Happy trails, C7 Corvette. The final unit of the seventh-generation sports car rolled off the assembly line on Thursday as Chevrolet wrapped up production of the car at its assembly plant in Bowling Green, Kentucky.
Don't be too sad because now the automaker starts preparation and retooling for the, aka the C8. The final C7 Corvette also sold for a mighty good cause. Back in April, GM confirmed it would send this with all proceeds going to charity. At the Barrett-Jackson Northeast auction this past June, this car sold for a whopping $2.7 million when the hammer went down.
All proceeds went to the Stephen Siller Tunnel to Towers Foundation, which builds "mortgage-free, accessible smart homes for the most catastrophically injured service members," as Chevy said at the time. It also works to pay off mortgages for families of first responders killed in the line of duty.
The car is a blackmodel, which boasts a supercharged 6.2-liter V8 engine pumping out 650 horsepower. It'll forever be known as the last front-engined Corvette, as the 2020 Corvette Stingray moves the engine behind the driver, where it's mounted in the middle.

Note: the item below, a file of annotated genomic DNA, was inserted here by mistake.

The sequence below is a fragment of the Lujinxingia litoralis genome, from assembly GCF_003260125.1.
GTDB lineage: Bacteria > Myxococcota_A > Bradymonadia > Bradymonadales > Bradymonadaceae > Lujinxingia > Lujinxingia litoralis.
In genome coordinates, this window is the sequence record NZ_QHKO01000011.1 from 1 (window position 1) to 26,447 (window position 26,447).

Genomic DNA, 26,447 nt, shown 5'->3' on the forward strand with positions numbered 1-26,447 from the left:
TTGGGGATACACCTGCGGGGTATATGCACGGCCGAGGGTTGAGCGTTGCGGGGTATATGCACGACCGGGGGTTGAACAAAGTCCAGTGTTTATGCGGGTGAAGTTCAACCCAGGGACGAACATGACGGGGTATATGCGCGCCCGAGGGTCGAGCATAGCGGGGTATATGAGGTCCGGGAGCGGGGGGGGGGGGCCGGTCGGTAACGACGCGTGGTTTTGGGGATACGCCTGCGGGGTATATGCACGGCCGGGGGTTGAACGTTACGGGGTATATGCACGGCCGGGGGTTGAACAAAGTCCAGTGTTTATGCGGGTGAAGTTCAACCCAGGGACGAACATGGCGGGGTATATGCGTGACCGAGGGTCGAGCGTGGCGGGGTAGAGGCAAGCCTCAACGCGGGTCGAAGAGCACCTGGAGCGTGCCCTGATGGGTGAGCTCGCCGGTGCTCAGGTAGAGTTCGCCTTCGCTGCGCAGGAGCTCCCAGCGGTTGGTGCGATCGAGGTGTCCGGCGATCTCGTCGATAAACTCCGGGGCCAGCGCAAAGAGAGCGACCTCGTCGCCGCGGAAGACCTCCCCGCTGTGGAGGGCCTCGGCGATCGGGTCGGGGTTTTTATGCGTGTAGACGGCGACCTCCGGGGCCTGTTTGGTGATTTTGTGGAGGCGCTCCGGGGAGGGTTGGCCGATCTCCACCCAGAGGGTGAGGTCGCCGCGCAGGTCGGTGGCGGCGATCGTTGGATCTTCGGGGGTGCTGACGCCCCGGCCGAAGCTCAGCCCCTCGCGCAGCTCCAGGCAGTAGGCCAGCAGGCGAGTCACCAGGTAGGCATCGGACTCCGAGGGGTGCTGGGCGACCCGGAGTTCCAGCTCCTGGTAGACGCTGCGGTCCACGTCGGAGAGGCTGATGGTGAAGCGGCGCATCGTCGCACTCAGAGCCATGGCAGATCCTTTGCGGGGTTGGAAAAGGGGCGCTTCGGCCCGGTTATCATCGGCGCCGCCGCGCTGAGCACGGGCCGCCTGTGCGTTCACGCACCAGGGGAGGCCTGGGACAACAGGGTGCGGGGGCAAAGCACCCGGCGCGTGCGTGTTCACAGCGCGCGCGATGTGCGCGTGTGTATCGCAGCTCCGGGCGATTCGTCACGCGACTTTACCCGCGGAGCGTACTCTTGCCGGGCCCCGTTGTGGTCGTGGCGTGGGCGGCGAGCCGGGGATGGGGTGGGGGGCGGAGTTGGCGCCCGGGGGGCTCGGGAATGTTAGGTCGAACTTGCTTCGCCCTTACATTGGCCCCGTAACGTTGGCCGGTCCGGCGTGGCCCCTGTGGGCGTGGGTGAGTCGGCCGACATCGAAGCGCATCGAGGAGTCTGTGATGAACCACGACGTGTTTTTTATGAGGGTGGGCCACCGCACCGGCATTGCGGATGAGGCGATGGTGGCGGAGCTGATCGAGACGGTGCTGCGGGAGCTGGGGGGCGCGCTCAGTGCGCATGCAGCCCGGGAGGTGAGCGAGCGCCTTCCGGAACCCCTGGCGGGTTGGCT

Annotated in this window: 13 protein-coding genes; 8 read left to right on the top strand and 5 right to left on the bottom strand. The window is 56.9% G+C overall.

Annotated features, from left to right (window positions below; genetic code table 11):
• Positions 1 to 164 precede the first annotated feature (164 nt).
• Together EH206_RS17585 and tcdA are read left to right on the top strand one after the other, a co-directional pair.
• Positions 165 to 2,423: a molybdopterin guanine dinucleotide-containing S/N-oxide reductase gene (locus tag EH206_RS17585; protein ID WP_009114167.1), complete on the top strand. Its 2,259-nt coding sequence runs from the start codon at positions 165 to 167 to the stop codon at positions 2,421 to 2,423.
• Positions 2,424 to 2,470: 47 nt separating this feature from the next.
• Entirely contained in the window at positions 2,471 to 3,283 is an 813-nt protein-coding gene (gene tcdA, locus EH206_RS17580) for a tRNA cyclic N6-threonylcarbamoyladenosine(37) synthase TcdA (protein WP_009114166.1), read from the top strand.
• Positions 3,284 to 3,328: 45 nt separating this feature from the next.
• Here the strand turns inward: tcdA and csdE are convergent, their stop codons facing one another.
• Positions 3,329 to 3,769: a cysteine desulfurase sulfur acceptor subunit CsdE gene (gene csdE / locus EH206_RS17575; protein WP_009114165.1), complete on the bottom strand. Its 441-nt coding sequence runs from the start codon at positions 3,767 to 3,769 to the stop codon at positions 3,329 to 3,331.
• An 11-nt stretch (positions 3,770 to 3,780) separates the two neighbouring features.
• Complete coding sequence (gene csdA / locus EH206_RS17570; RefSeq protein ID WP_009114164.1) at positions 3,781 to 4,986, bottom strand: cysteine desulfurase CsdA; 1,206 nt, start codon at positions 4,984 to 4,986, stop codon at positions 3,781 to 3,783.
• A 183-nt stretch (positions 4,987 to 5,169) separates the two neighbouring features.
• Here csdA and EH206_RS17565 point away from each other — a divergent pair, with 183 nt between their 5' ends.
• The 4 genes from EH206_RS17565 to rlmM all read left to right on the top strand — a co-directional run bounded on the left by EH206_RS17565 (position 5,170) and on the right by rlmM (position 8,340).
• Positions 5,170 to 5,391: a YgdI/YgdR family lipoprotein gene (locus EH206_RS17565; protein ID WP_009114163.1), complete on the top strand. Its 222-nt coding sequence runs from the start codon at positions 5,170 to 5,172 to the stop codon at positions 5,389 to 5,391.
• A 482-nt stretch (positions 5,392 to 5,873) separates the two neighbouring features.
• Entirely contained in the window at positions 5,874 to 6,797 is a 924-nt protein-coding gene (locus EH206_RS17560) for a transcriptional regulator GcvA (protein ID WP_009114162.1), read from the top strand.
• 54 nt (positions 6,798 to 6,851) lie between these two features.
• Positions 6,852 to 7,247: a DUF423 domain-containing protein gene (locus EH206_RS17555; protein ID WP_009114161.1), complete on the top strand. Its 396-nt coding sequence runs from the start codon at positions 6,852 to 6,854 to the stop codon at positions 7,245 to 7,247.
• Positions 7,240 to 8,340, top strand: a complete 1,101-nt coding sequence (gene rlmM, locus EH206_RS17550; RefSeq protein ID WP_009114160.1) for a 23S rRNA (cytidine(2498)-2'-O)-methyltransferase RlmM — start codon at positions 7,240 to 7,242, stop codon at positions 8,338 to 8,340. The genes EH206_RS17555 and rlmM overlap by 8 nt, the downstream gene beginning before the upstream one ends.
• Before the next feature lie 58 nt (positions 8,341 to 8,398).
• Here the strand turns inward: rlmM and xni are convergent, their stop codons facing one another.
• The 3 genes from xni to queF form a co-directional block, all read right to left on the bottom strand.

This final C7 Corvette was supposed to come to life far earlier, however. Chevy previously confirmed with Roadshow that the UAW-GM strike that saw thousands of workers walk off the job left some C7 Corvette production in limbo. When workers returned after hashing out a new labor contract, they got back to work building the last of the C7-generation cars.
This also led GM toof next year. The first mid-engined Corvettes were meant to reach buyers by the end of this year originally. We likely won't see the first 2020 Corvettes reach owners until March 2020 at the earliest.
In the meantime, pour one out for the C7 Corvette. Like the ones that came before it, it consistently did battle with the world's best.